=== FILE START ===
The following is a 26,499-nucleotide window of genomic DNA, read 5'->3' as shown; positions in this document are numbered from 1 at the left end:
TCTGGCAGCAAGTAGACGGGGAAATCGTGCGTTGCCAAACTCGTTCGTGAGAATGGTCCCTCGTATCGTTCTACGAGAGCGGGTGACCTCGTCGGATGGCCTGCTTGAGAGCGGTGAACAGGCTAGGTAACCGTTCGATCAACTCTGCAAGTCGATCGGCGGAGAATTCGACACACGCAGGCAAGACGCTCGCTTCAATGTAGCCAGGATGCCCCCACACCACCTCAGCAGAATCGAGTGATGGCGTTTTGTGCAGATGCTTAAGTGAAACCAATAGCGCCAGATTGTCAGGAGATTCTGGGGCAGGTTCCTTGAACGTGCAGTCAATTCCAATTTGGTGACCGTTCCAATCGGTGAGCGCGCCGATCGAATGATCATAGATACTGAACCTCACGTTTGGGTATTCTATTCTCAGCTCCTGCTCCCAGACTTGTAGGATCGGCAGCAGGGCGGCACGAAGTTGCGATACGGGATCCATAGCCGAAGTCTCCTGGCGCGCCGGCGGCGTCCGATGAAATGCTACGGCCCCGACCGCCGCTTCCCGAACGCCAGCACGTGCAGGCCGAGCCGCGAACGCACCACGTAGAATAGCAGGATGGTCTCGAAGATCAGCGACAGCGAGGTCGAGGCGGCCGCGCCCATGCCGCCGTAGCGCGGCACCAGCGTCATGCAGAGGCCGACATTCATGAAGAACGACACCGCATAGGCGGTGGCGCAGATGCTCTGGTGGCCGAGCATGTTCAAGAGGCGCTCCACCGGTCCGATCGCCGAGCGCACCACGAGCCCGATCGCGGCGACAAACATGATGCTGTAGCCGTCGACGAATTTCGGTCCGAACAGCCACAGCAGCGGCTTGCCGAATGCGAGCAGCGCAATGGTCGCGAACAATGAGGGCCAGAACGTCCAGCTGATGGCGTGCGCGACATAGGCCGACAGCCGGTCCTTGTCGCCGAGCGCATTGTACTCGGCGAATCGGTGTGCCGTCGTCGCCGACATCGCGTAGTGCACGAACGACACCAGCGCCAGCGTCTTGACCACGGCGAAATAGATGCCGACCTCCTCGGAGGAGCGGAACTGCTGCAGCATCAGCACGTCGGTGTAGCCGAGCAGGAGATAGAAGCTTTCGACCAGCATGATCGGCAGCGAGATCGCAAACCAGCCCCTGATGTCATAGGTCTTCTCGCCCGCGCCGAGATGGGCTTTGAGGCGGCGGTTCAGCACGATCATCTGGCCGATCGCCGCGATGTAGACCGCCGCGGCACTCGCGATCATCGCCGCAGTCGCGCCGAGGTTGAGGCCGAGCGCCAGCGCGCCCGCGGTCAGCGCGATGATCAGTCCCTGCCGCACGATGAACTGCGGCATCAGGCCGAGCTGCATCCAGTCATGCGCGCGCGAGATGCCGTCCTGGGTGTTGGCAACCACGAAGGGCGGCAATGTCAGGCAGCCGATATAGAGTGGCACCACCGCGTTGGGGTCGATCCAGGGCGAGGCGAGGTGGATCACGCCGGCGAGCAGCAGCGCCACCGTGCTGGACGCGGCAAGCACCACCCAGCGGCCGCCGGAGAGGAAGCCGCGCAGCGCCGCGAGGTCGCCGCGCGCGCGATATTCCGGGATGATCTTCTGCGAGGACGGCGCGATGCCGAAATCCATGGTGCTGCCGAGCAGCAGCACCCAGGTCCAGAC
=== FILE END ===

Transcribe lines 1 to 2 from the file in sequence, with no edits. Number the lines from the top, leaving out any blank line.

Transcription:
The following is a 26,499-nucleotide window of genomic DNA, read 5'->3' as shown; positions in this document are numbered from 1 at the left end:
TCTGGCAGCAAGTAGACGGGGAAATCGTGCGTTGCCAAACTCGTTCGTGAGAATGGTCCCTCGTATCGTTCTACGAGAGCGGGTGACCTCGTCGGATGGCCTGCTTGAGAGCGGTGAACAGGCTAGGTAACCGTTCGATCAACTCTGCAAGTCGATCGGCGGAGAATTCGACACACGCAGGCAAGACGCTCGCTTCAATGTAGCCAGGATGCCCCCACACCACCTCAGCAGAATCGAGTGATGGCGTTTTGTGCAGATGCTTAAGTGAAACCAATAGCGCCAGATTGTCAGGAGATTCTGGGGCAGGTTCCTTGAACGTGCAGTCAATTCCAATTTGGTGACCGTTCCAATCGGTGAGCGCGCCGATCGAATGATCATAGATACTGAACCTCACGTTTGGGTATTCTATTCTCAGCTCCTGCTCCCAGACTTGTAGGATCGGCAGCAGGGCGGCACGAAGTTGCGATACGGGATCCATAGCCGAAGTCTCCTGGCGCGCCGGCGGCGTCCGATGAAATGCTACGGCCCCGACCGCCGCTTCCCGAACGCCAGCACGTGCAGGCCGAGCCGCGAACGCACCACGTAGAATAGCAGGATGGTCTCGAAGATCAGCGACAGCGAGGTCGAGGCGGCCGCGCCCATGCCGCCGTAGCGCGGCACCAGCGTCATGCAGAGGCCGACATTCATGAAGAACGACACCGCATAGGCGGTGGCGCAGATGCTCTGGTGGCCGAGCATGTTCAAGAGGCGCTCCACCGGTCCGATCGCCGAGCGCACCACGAGCCCGATCGCGGCGACAAACATGATGCTGTAGCCGTCGACGAATTTCGGTCCGAACAGCCACAGCAGCGGCTTGCCGAATGCGAGCAGCGCAATGGTCGCGAACAATGAGGGCCAGAACGTCCAGCTGATGGCGTGCGCGACATAGGCCGACAGCCGGTCCTTGTCGCCGAGCGCATTGTACTCGGCGAATCGGTGTGCCGTCGTCGCCGACATCGCGTAGTGCACGAACGACACCAGCGCCAGCGTCTTGACCACGGCGAAATAGATGCCGACCTCCTCGGAGGAGCGGAACTGCTGCAGCATCAGCACGTCGGTGTAGCCGAGCAGGAGATAGAAGCTTTCGACCAGCATGATCGGCAGCGAGATCGCAAACCAGCCCCTGATGTCATAGGTCTTCTCGCCCGCGCCGAGATGGGCTTTGAGGCGGCGGTTCAGCACGATCATCTGGCCGATCGCCGCGATGTAGACCGCCGCGGCACTCGCGATCATCGCCGCAGTCGCGCCGAGGTTGAGGCCGAGCGCCAGCGCGCCCGCGGTCAGCGCGATGATCAGTCCCTGCCGCACGATGAACTGCGGCATCAGGCCGAGCTGCATCCAGTCATGCGCGCGCGAGATGCCGTCCTGGGTGTTGGCAACCACGAAGGGCGGCAATGTCAGGCAGCCGATATAGAGTGGCACCACCGCGTTGGGGTCGATCCAGGGCGAGGCGAGGTGGATCACGCCGGCGAGCAGCAGCGCCACCGTGCTGGACGCGGCAAGCACCACCCAGCGGCCGCCGGAGAGGAAGCCGCGCAGCGCCGCGAGGTCGCCGCGCGCGCGATATTCCGGGATGATCTTCTGCGAGGACGGCGCGATGCCGAAATCCATGGTGCTGCCGAGCAGCAGCACCCAGGTCCAGAC